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First Mass in Vermont to be commemorated

First Mass in Vermont to be commemorated Photo By Cori Fugere Urban
Early Jesuit missionaries to New France believed that it was in their daily offering of self to God and to the people whom they served — even to the shedding of their blood — that the seeds of a new faith might flourish.

According to Jesuit Father Michael Knox, director of Martyrs’ Shrine in Midland, Ontario, early Jesuit authors of the “Jesuit Relations” (chronicles of the Jesuit missions in New France) were rooted in an experience the Spiritual Exercises of Society of Jesus founder St. Ignatius Loyola that emphasized Christ crucified -— turning, in their minds, New France into a “mystical landscape of the Cross.”

Father Knox, a lecturer at Regis College, University of Toronto, wrote his doctoral thesis on “The Rhetoric of Martyrdom in the Jesuit Relations, 1632-1650.”

He will be the homilist at a special 10:30 a.m. Mass celebrated by Burlington Bishop Christopher J. Coyne on Sept. 11 at St. Anne’s Shrine in Isle LaMotte commemorating the 350th anniversary of the first Catholic Mass celebrated there in 1666.

“Anniversaries remind us of our history, and we should pause to reflect from where we have come and to where we have arrived,” commented Edmundite Father Brian J. Cummings, the shrine’s spiritual director. “The shrine is one of the most important religious and historical sites in Vermont, and it is good for our Catholic community to remind ourselves of the role faith played in the settlement of our country.”

French explorers brought Jesuit missionaries with them as they landed on Isle LaMotte, an island named after French soldier Pierre LaMotte who built a military outpost on the island in 1666.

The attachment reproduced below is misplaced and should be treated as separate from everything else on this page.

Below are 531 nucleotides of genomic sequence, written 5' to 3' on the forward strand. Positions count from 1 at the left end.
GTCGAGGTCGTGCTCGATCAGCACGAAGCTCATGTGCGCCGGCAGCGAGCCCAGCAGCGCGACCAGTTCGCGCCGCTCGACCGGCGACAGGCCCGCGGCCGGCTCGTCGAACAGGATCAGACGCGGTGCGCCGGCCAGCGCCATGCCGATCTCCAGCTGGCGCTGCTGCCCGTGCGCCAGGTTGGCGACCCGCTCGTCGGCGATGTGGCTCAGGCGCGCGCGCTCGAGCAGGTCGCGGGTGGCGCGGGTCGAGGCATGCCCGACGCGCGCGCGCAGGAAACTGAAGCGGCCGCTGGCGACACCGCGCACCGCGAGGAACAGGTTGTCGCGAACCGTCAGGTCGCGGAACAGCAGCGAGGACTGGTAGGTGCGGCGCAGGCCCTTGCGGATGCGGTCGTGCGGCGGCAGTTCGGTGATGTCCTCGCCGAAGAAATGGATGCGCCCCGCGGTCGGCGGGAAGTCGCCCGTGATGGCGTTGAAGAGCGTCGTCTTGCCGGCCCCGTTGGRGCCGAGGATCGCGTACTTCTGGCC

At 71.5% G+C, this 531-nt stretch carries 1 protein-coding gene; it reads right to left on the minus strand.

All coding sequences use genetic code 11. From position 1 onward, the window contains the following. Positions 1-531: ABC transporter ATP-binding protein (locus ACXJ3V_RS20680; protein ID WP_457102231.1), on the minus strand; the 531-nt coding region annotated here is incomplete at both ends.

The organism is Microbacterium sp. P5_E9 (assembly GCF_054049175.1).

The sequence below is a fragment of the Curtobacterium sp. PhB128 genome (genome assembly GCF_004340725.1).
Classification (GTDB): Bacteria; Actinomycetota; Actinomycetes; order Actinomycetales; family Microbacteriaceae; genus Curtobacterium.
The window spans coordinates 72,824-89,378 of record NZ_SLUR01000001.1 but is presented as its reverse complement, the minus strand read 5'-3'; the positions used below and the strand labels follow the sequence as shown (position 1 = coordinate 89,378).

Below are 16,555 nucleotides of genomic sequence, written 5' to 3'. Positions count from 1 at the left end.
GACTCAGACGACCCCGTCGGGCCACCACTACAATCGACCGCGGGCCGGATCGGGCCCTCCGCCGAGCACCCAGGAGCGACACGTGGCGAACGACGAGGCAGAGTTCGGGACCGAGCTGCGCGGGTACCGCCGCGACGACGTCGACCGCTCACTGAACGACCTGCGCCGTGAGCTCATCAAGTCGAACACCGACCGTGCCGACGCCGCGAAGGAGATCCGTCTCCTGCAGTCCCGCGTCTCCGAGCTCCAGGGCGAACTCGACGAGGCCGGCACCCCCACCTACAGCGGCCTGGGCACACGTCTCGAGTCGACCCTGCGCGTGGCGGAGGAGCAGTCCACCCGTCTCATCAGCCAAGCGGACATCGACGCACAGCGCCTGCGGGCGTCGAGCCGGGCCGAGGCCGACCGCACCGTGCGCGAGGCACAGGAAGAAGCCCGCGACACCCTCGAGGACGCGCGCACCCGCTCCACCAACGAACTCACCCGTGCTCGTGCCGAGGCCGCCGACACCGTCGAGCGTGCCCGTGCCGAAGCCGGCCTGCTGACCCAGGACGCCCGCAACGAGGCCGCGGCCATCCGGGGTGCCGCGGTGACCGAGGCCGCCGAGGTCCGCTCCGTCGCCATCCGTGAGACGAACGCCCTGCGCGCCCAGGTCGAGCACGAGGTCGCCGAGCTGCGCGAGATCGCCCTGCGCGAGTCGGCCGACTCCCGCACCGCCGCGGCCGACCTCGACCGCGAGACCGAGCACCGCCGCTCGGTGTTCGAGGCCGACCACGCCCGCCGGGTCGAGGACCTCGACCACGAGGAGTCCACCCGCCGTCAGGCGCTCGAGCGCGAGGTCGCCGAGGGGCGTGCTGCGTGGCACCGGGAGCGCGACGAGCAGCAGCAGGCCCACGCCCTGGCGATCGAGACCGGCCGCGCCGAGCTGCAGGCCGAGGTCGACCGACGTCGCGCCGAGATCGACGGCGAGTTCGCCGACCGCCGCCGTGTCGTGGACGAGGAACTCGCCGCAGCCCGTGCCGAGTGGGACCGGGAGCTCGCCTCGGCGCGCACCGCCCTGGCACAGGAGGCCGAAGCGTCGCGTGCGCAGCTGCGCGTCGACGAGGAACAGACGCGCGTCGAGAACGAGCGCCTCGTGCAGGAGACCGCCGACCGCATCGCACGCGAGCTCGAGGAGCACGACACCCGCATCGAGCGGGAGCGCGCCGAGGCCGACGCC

“The foundation of Fort Sainte Anne at the Isle of LaMotte occurred during a moment of the history of the Jesuits in Nouvelle-France that could be declared a proverbial ‘renaissance’ for the mission,” Father Knox said. “Inspired by the still-recent deaths of St. Jean de Brébeuf and his companions, welcoming an ever-increasing number of French to the region and set to ever-expand their apostolic efforts among the Iroquois people, it is no surprise that one of the Fathers would accompany Pierre de St. Paul, Sieur de la Motte, in its establishment.”

Considered one of the most exposed and dangerous outposts in New France at the time and erected to defend the French and their allies from the onslaught of further Iroquois attacks, the fort would have been considered the perfect assignment by any Jesuit, all of whom holding firmly to the belief that the greater the level of self-offering in any mission, the greater the sacrifice, the greater the divine reward might be for all, Father Knox explained.

 Naming the fort after St. Anne is an indication of how the spirituality and religious experience of the French were shaping their perspective. In 1658, a shrine was erected only miles from Quebec City, dedicated to St. Anne, the mother of Mary, and at that site, a miracle had already been reported when one of the builders is said to have been cured from rheumatism while handling the “miraculous” statue of St. Anne to be kept in the new church. 

“From that point on, St. Anne began to figure into the religious imagination of Catholics in Nouvelle-France; and in establishing the fort [in Isle LaMotte], who better to consider as its patron?” he added.

 The 350th anniversary celebration at the shrine is a Mass honoring the anniversary of a Mass and will be preached in the light of the Gospel reading for that given Sunday, said Father Knox, a former member of the faculty of history at Oxford University. 

People come to the shrine for a variety of reasons: For some it is Mass and the sacrament of reconciliation; for others it is to unload burdens and seek healing; and for others it is a place to see God revealed in the beauty of creation.

“The shrine is a special place in Vermont. It has a unique history and its religious significance reminds us of the role that Jesuit missionaries played in bringing the Catholic faith to our land,” Father Cummings said. “The peacefulness of the grounds allows us to encounter the risen Lord in an intimate and beautiful setting. We are blessed to have such a place to visit, and we in the Society of St. Edmund are grateful to have been serving here since 1904.”

Article written by Cori Fugere Urban,
Vermont Catholic content editor/staff writer.
Last modified onMonday, 29 August 2016 12:12
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